What I read this year

Here’s what I read this year, alphabetized by last name:

  • Genesis, translated by Robert Alter
  • Exodus, translated by Robert Alter
  • Leviticus, translated by Robert Alter
  • Jonah, translated by Robert Alter
  • On Revolution by Hanna Arendt (third read)
  • Imagined Communities: Reflections on the Origin and Spread of Nationalism by Benedict Anderson (second read)
  • The Poetics of Space by Gaston Bachelard
  • The Great Influenza by John M. Barry
  • The Italian Renaissance by Kenneth R. Bartlett (lecture series)
  • Frederick Douglas: Prophet of Freedom by David W. Blight
  • The God We Never Knew by Marcus J. Borg
  • St. Thomas Aquinas by G. K. Chesterton
  • Between the World and Me by Ta-Nehisi Coates
  • The Culture Code: The Secrets of Highly Successful Groups by Daniel Coyle
  • Biased: Uncovering the Hidden Prejudice that Shapes what We See, Think, and Do by Jennifer l. Eberhardt
  • Juneteenth by Ralph Ellison
  • Sovereignty: God, State, and Self by Jean Bethke Elshtain
  • Range: Why Generalists Triumph in a Specialized World by David Epstein
  • The Limits of History by Constantin Fasolt
  • The Second Founding: How the Civil War and Reconstruction Remade the Constitution by Eric Foner
  • Radical Prayer: Love in Action by Matthew Fox (lecture series) (second listen)
  • The Origins of Political Order by Francis Fukuyama
  • Life in a Medieval Village by Frances and Joseph Gies
  • Maybe You Should Talk to Someone: A Therapist, Her Therapist, and Our lives Revealed by Lori Gottlieb
  • Colonial Capitalism and the Dilemmas of Liberalism by Onur Ulas Ince
  • The Philosophy of Thomas Aquinas by Peter Kreeft (lecture series)
  • The Platonic Tradition by Peter Kreeft
  • Change the Story: Change the Future: A Living Economy for a Living Earth by David C. Lorten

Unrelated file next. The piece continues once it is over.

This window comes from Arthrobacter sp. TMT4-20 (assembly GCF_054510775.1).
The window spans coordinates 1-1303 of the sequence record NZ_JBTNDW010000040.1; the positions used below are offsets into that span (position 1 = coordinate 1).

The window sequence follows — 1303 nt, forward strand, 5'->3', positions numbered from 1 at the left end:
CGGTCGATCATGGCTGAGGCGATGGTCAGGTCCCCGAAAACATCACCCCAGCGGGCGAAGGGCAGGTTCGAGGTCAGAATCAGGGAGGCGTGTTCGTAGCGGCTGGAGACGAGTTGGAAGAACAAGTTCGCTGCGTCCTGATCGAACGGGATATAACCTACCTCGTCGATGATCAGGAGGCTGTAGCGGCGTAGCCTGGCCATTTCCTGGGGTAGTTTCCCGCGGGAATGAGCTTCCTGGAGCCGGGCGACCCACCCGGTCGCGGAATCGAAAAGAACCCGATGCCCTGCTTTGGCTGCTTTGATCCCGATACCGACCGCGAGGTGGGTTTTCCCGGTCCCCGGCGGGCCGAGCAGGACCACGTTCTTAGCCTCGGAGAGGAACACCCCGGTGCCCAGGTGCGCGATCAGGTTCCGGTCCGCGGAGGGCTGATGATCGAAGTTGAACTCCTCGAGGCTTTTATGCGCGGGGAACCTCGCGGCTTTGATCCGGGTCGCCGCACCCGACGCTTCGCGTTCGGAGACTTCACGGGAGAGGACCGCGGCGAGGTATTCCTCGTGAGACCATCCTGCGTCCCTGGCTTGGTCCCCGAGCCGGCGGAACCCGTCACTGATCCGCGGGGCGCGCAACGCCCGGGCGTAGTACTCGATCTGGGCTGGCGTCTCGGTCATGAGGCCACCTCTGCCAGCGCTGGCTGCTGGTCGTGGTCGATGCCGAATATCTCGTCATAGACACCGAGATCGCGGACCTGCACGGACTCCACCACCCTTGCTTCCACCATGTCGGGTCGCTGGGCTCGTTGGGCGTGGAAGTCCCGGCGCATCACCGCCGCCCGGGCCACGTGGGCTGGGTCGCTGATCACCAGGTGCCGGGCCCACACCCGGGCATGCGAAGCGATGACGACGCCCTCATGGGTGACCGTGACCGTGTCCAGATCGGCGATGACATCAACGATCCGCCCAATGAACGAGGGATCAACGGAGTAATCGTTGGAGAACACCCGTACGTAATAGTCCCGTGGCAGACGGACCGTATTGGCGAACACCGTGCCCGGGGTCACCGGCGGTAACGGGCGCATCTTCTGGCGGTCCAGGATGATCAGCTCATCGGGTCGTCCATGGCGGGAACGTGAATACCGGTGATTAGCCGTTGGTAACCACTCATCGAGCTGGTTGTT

• One Holy, Catholic, and Apostolic: A History of the Church in the Middle Ages by Thomas F. Madden (lecture series)
  • The Principles of Representative Government by Bernard Manin
  • The Time Traveler’s Guide to Medieval England by Ian Mortimer
  • The Wine-Dark Sea by Patrick O’Brian (fifth read)
  • The Nutmeg of Consolation by Patrick O’Brian (fifth read)
  • The Thirteen-Gun Salute by Patrick O’Brian (fifth read)
  • The Letter of Marque by Patrick O’Brian (fifth read)
  • The Far Side of the World by Patrick O’Brian (fifth read)
  • How to Do Nothing: Resisting the Attention Economy by Jenny Odell (two reads)
  • The Many-Headed Hydra: Sailors, Slaves, Commoners, and the Hidden History of the Revolutionary Atlantic by Peter Linebaugh and Marcus Rediker
  • Abe: Abraham Lincoln in His Times by David S. Reynolds
  • God and the World of Signs: Trinity, Evolution, and the Metaphysical Semiotics of C.S. Pierce by Andrew Robinson
  • Traces of the Trinity: Signs, Sacraments, and Sharing God’s Life by Andrew Robinson
  • An Introduction to Greek Philosophy by David Roochnik (lecture series)
  • College (Un)Bound by Jeffrey J. Selingo
  • Hamlet by William Shakespeare (fourth and fifth reads)
  • A Paradise Built in Hell: The Extraordinary Communities That Arise in Disaster by Rebecca Solnit
  • Recollections of My Nonexistence by Rebecca Solnit
  • Coders: The Making of a New Tribe and the Remaking of the World by Clive Thompson
  • Phenomenology: The Basics by Dan Zahavi
Published
Categorized as Journal

By Peter

After stints as a trial lawyer and a church worker, Peter Stephens has settled in as a Virginia high school English teacher. Peter has read several books and poems. He wrote none of the posts below filed under "Passages." Click the link at the end of each post to see it in the context of the author's original post.

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